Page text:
The Crystal Palace is an iconic stadium for our sport. It is also in terrible condition. Stuart Weir wrote this important piece about the options for our friends at British Athletics. Does Crystal Palace have a position in the future of British Athletics?
There was an article in the London Times recently about the National Sports Centre at Crystal Palace which used to be the home of track and field in London but which has now fallen into disrepair. It was a timely contribution to the debate about the future home of British elite athletics.
Built in 1964 on the site of the former Crystal Palace Park which had hosted the FA Cup finals (Americans, think Superbowl!) 1895-1914. The athletics stadium had a capacity of 15,000 to 24,000 and hosted athletics for years including the London Grand Prix from 1999-2012. The list of stadium record-holders reads like a who’s who of our sport: Yelena Isanbayeva (3 world records), Michael Johnson, Usain Bolt, Haile Gebrselassie, Javier Sotomayor, Sanya Richards-Ross.
The Times reported: “Sadly, the centre has fallen into a serious state of disrepair. The main swimming pools have been empty for three years. Towards the end of last year, safety concerns regarding the stadium floodlights forced its temporary closure. The indoor track is peppered with pigeon droppings and the roof is leaking. When there is a heavy downpour, the tired old building floods at one end”.
2012 London Olympic Stadium, photo by Getty Images for British Athletics
When London hosted the 2012 Olympics, international athletics moving to the London Stadium, now also home to West Ham United (soccer), marked the start of a serious decline. This was partly to demonstrate the Olympic legacy but it also resulted in the old Crystal Palace stadium being “left to rot.”
The timing of the Times article was pertinent as there is an ongoing debate as to where should be the home of track and field in the UK. The London Stadium (the 2012 Olympic Stadium) is mainly used by West Ham United who play about 25 games there each year (August to May). There is a contractual agreement that the stadium must be available for athletics for 50 years but mainly during the month of July. August when the Anniversary Games (Diamond League) was usually held, is during the soccer season.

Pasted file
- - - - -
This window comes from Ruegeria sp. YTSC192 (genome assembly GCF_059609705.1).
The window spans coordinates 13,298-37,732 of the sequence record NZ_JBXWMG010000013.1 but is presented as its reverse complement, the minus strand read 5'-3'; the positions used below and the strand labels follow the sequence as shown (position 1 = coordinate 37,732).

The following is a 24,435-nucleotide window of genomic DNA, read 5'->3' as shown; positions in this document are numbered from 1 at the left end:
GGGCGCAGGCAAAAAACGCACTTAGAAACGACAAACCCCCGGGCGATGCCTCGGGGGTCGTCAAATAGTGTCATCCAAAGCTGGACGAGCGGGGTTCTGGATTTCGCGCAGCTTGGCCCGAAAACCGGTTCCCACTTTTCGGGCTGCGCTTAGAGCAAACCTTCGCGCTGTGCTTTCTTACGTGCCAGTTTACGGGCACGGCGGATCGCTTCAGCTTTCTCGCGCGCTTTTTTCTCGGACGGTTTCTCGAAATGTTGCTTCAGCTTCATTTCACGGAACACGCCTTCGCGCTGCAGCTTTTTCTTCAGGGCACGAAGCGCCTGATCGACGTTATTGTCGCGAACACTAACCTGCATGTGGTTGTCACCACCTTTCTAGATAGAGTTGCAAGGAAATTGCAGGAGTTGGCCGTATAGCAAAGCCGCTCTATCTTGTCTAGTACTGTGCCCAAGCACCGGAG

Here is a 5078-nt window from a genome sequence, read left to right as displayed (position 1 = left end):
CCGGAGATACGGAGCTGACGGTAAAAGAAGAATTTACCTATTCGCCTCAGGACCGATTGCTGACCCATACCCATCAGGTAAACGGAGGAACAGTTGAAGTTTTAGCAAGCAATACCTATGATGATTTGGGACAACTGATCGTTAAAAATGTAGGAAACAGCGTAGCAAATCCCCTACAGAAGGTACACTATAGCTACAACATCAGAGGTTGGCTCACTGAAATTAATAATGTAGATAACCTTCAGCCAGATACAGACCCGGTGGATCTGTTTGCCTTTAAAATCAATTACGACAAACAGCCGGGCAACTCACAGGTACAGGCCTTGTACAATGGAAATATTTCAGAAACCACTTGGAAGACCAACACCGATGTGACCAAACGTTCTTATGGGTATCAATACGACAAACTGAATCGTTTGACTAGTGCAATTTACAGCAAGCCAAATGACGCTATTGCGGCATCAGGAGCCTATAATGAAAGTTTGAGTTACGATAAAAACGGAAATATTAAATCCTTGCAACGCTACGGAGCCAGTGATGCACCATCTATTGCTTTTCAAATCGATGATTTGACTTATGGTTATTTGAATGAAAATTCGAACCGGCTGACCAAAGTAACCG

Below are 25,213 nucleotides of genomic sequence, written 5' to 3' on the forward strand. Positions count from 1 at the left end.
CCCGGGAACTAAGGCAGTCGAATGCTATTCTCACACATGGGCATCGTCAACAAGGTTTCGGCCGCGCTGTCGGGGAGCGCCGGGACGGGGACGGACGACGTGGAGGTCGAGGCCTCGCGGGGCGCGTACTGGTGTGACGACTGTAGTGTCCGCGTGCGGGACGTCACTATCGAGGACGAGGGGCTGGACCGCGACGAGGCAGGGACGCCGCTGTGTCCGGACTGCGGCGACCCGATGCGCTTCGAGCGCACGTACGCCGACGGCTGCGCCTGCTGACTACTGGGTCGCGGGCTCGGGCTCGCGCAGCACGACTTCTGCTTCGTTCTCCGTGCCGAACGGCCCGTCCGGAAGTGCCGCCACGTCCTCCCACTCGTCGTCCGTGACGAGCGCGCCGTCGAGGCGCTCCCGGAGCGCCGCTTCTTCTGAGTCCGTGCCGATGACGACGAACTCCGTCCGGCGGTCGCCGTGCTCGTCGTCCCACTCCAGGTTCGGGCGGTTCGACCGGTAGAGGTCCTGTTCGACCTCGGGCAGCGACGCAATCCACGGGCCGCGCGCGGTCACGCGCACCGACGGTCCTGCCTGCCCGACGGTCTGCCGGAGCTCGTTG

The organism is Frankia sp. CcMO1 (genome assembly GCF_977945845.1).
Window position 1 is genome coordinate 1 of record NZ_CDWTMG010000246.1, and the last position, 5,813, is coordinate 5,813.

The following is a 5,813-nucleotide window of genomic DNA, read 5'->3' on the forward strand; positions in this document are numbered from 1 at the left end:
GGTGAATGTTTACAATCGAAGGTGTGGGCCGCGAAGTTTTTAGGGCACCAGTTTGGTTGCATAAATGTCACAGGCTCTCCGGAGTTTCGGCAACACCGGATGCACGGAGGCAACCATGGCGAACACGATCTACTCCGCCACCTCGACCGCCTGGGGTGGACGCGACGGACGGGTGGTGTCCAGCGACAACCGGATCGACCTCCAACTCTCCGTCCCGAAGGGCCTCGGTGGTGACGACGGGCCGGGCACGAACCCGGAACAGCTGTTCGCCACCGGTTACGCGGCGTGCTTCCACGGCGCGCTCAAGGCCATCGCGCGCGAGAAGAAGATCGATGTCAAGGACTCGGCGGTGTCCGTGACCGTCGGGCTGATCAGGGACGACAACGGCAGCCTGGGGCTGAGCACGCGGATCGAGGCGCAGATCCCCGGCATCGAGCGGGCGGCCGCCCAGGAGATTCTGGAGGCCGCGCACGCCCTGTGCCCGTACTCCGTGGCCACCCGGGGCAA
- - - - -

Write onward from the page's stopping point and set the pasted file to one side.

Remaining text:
Apparently converting the stadium from soccer to track and back – taking out seats etc – costs $3.6 million per time. This has led to speculation that the stadium managers might be willing to offer British Athletics, say, $20 million, to tear up the contract; would they accept it? I have heard Ian Beattie, Chair of British Athletics, asked that question several times and he always replies that no such offer has been made. Were $ 20 million to be available, one way to spend it would be to renovate the old Crystal Palace facility.
Alexander Stadium, August 2022, photo by Stuart Weir
There is clearly a need for a home of athletics in England, but where should it be? British Athletics has its HQ in Birmingham at the Alexander Stadium. Renovated for the 2022 Commonwealth Games it has a capacity of 18,000 with the potential to add an additional 12,000 seats as happened for the Commonwealth Games. Birmingham Alexander Stadium will host the 2026 European Championships. It is a real track and field stadium; turn up on a midweek evening and you will find athletes from the local club, Birchfield Harriers, running, throwing and jumping. Athletes at all levels from juniors to elite. Alexander Stadium in Birmingham ticks many boxes. Geographically too as it is in the centre of England. The way the Commonwealth Games team bused spectators in and out of local car parks and railways stations were legendary.
There is an argument that HQ has to be in London, one of the world’s great cities. The 2012 Olympic stadium, now called the London Stadium can seat 60,000 but as noted previously is only available for track and field in July. The disadvantage of the London Stadium is that it is a soccer stadium for the rest of the year and totally tacks Birmingham’s “athletics feel”. The capacity is a mixed blessing. 20,000 is a decent crowd for a Diamond League but rattles around in a 60,000-capacity stadium. 12,000 in the old Stockholm (1912 Olympic) Stadium produces a great atmosphere, but that size of crowd makes the Rome Olympic Stadium look empty. I understand that already over 25,000 tickets have been sold for the 2023 Anniversary Games in the London Stadium. Had it been in Birmingham the capacity would have been only 18,000. The London Stadium is in the South of England – where most of the population live – and the stadium is well connected by rail and London Underground.
Crystal Palace had a capacity of up to 24,000 – perhaps more with a revamp. The location is in South London but not near a London Underground station as the network is mainly north of the river. But it would have the potential to be a year-round track and field centre. Of course, the discussion of Crystal Palace is academic unless the millions of dollars are available for the revamp.
There is no easy solution.